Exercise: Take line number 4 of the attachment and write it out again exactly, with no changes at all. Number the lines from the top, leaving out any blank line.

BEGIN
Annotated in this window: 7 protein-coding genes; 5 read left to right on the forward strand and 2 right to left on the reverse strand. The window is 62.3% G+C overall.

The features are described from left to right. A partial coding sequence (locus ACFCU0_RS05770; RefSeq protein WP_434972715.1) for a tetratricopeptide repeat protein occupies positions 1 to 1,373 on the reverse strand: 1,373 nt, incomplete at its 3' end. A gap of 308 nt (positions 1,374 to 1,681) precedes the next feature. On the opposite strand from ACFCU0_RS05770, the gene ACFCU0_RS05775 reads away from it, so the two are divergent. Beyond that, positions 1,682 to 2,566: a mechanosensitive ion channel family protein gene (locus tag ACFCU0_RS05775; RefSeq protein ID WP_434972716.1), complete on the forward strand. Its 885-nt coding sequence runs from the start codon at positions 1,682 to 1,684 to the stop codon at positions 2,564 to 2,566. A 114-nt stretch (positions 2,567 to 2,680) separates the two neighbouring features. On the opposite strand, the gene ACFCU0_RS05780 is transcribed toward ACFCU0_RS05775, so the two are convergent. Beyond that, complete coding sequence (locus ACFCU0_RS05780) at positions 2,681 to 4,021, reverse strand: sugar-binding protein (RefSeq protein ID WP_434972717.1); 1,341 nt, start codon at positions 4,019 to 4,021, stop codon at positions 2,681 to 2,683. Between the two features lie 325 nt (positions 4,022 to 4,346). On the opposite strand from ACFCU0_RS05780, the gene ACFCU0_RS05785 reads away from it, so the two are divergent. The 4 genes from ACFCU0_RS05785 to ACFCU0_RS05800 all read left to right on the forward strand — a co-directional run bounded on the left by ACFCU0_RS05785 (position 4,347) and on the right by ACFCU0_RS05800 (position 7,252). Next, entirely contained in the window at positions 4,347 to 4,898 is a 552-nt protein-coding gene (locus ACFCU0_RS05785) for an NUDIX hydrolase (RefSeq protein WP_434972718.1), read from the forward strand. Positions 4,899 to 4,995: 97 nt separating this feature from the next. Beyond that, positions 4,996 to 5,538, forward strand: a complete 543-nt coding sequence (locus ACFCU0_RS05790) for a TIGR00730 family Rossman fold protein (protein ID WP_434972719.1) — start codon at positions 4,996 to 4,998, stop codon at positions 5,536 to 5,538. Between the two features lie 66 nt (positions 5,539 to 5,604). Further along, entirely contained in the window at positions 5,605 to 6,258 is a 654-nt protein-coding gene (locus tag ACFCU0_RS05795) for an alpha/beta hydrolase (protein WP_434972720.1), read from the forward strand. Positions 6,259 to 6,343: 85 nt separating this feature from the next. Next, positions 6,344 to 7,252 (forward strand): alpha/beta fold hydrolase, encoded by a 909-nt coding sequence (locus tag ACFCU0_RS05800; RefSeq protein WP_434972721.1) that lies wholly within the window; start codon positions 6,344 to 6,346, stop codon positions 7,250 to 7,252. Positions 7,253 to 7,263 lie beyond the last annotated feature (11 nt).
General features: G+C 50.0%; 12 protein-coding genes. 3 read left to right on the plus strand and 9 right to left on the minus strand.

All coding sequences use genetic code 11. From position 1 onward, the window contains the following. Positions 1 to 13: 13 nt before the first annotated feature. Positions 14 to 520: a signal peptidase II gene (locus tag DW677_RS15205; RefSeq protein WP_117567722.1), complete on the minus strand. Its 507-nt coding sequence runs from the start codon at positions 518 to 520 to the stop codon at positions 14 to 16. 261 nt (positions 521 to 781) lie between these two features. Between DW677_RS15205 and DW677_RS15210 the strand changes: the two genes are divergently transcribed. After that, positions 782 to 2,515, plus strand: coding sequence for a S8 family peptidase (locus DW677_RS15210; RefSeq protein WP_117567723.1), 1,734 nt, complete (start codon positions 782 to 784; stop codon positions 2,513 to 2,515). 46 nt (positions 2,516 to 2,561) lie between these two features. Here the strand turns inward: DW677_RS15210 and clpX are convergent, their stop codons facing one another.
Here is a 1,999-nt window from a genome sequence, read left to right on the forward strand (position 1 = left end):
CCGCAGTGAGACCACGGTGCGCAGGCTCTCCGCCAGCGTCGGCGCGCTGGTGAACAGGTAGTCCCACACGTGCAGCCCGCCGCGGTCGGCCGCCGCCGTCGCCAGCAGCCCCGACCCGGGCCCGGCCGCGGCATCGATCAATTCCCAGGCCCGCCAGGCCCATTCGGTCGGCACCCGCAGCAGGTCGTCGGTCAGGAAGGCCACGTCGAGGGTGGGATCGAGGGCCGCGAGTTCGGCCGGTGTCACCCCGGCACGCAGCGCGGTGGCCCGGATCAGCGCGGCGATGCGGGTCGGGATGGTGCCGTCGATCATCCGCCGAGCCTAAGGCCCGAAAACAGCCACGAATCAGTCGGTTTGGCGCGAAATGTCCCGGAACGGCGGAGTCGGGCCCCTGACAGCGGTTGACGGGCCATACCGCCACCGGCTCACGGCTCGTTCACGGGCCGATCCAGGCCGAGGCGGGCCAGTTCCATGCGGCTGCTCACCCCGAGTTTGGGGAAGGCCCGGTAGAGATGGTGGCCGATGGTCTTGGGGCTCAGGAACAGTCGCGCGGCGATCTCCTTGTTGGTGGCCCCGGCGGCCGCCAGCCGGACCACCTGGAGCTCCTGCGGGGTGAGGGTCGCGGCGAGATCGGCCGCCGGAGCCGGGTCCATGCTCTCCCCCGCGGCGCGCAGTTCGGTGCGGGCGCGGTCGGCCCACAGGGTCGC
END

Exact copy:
All coding sequences use genetic code 11. From position 1 onward, the window contains the following. Positions 1 to 13: 13 nt before the first annotated feature. Positions 14 to 520: a signal peptidase II gene (locus tag DW677_RS15205; RefSeq protein WP_117567722.1), complete on the minus strand. Its 507-nt coding sequence runs from the start codon at positions 518 to 520 to the stop codon at positions 14 to 16. 261 nt (positions 521 to 781) lie between these two features. Between DW677_RS15205 and DW677_RS15210 the strand changes: the two genes are divergently transcribed. After that, positions 782 to 2,515, plus strand: coding sequence for a S8 family peptidase (locus DW677_RS15210; RefSeq protein WP_117567723.1), 1,734 nt, complete (start codon positions 782 to 784; stop codon positions 2,513 to 2,515). 46 nt (positions 2,516 to 2,561) lie between these two features. Here the strand turns inward: DW677_RS15210 and clpX are convergent, their stop codons facing one another.